Other characteristics of al-Qaeda’s goals do not fit easily the commonly held definitions of ‘new terrorism’. For example, some argue that its goals are actually more pragmatic than suggested by many authors, pointing to bin Laden’s aim of driving US forces out of Muslim lands as an example of this. Also, the religious dimension seems somewhat overemphasized, leading some to ignore important aspects of al-Qaeda’s motivations. Its propaganda “…provides the rationale for action and stamps mobilization for political ends with spectacular violence, through the use of religious, historical, or even nationalist arguments” (Kepel and Milelli, 2008: 3). Al-Qaeda’s public discourse, although often tainted with religious remarks, makes constant reference to a wider struggle involving historical and nationalist grievances, like the West’s colonialism of the Middle East or the Israeli-Palestine issue. Still, some authors emphasize al-Qaeda’s millenarian, radical, and violent nature when talking of a ‘new terrorism’ (Burke, 2007). Both these contrasting views show how traditional frameworks about terrorist motivations are still useful for analyzing this ‘new terrorism’.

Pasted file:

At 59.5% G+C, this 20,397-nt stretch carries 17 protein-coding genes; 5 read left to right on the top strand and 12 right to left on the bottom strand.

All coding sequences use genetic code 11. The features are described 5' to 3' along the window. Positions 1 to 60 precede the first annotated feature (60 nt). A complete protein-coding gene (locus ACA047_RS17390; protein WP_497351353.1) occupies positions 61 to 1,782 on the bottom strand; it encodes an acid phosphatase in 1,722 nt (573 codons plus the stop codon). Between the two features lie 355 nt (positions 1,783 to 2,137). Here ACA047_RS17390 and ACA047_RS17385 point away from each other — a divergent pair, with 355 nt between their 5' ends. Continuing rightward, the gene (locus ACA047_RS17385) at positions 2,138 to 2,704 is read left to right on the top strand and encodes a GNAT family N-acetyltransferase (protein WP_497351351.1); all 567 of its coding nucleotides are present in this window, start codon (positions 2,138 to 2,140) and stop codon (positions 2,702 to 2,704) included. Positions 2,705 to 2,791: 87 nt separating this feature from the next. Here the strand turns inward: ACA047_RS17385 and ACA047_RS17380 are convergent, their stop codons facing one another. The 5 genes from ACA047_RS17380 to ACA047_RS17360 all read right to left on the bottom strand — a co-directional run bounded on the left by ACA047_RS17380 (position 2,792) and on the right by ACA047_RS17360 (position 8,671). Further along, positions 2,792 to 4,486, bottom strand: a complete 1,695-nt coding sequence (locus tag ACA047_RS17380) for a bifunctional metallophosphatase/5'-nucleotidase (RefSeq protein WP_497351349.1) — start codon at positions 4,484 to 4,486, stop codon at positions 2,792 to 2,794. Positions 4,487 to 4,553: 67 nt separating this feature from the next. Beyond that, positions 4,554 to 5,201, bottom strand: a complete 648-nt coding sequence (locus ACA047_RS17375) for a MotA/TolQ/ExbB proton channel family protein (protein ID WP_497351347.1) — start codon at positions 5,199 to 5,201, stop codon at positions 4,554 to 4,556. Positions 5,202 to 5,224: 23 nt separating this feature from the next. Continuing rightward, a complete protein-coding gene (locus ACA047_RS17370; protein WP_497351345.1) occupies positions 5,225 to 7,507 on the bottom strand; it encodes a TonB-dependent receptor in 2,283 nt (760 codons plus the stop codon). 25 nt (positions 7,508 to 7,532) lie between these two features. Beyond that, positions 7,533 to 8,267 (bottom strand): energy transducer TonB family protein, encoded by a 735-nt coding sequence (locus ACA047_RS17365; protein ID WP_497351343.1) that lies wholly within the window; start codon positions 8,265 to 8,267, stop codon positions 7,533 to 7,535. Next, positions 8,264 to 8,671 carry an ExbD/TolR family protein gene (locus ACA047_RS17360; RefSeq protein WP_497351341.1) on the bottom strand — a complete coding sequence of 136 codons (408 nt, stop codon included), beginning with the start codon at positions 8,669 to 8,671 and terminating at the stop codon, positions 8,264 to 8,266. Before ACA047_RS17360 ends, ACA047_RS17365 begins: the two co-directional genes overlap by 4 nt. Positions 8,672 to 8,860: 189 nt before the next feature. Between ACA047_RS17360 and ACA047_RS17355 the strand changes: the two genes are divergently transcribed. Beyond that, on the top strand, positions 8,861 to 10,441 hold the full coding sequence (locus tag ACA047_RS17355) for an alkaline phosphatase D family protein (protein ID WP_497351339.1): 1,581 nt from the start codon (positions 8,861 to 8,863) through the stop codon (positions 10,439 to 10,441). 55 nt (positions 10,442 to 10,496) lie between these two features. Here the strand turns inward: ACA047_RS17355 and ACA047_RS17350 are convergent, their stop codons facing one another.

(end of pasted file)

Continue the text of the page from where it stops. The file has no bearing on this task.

The use of extreme violence is one of al-Qaeda’s main characteristics. As Rabasa et al put it, “Violence is al-Qaeda’s raison d’être… [It] attracts adherents by means of its violent anti-Western agenda…” (2006: 3). Unlike ‘old terrorists’, which have used violence in a calculated way while some have even moved into mainstream politics, al-Qaeda has displayed more violence and lethality. One reason is that it believes that tactic is the best way to maintain its visibility in the world stage. As Hoffman puts it, “Violence will continue to be key to ensuring its continued presence as an international force” (2003: 437). Yet, it can be said that al-Qaeda does not use total indiscriminate violence. A letter from Bin Laden’s second in command is critical of indiscriminate terrorism against Shia Muslims in Iraq, saying this would undermine popular support (Crenshaw, 2011: 61). This extreme sectarian violence could be counterproductive to their cause, since one of their goals is to unite the Muslim world against the West. A number of authors point to examples of ‘old terrorism’ where considerable indiscriminate violence was used, arguing that not only ‘new terrorists’ can engage in this type of violence (Crenshaw, 2011; Tucker, 2001). A comprehensive study of terrorist violence would therefore entail analyzing past and present terrorist activities and their use of violent tactics.